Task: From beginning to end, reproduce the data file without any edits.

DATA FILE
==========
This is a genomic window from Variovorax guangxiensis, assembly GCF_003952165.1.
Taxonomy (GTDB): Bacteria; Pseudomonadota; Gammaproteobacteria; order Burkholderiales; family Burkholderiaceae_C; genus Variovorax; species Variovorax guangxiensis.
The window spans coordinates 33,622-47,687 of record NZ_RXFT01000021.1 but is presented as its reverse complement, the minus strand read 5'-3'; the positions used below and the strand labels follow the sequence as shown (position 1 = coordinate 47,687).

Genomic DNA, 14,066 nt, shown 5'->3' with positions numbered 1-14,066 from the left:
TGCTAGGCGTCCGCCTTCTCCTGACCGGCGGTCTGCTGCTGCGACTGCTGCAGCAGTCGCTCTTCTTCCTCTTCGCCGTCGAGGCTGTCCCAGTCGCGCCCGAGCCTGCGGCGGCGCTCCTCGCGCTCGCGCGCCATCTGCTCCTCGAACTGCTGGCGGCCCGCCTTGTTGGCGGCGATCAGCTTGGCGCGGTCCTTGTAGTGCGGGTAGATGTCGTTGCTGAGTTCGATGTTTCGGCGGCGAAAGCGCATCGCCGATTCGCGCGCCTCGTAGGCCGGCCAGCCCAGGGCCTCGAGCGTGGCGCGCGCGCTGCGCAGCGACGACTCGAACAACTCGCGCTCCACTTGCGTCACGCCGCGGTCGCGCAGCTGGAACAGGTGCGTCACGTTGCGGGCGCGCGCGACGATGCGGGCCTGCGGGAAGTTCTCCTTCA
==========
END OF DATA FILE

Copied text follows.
This is a genomic window from Variovorax guangxiensis, assembly GCF_003952165.1.
Taxonomy (GTDB): Bacteria; Pseudomonadota; Gammaproteobacteria; order Burkholderiales; family Burkholderiaceae_C; genus Variovorax; species Variovorax guangxiensis.
The window spans coordinates 33,622-47,687 of record NZ_RXFT01000021.1 but is presented as its reverse complement, the minus strand read 5'-3'; the positions used below and the strand labels follow the sequence as shown (position 1 = coordinate 47,687).

Genomic DNA, 14,066 nt, shown 5'->3' with positions numbered 1-14,066 from the left:
TGCTAGGCGTCCGCCTTCTCCTGACCGGCGGTCTGCTGCTGCGACTGCTGCAGCAGTCGCTCTTCTTCCTCTTCGCCGTCGAGGCTGTCCCAGTCGCGCCCGAGCCTGCGGCGGCGCTCCTCGCGCTCGCGCGCCATCTGCTCCTCGAACTGCTGGCGGCCCGCCTTGTTGGCGGCGATCAGCTTGGCGCGGTCCTTGTAGTGCGGGTAGATGTCGTTGCTGAGTTCGATGTTTCGGCGGCGAAAGCGCATCGCCGATTCGCGCGCCTCGTAGGCCGGCCAGCCCAGGGCCTCGAGCGTGGCGCGCGCGCTGCGCAGCGACGACTCGAACAACTCGCGCTCCACTTGCGTCACGCCGCGGTCGCGCAGCTGGAACAGGTGCGTCACGTTGCGGGCGCGCGCGACGATGCGGGCCTGCGGGAAGTTCTCCTTCA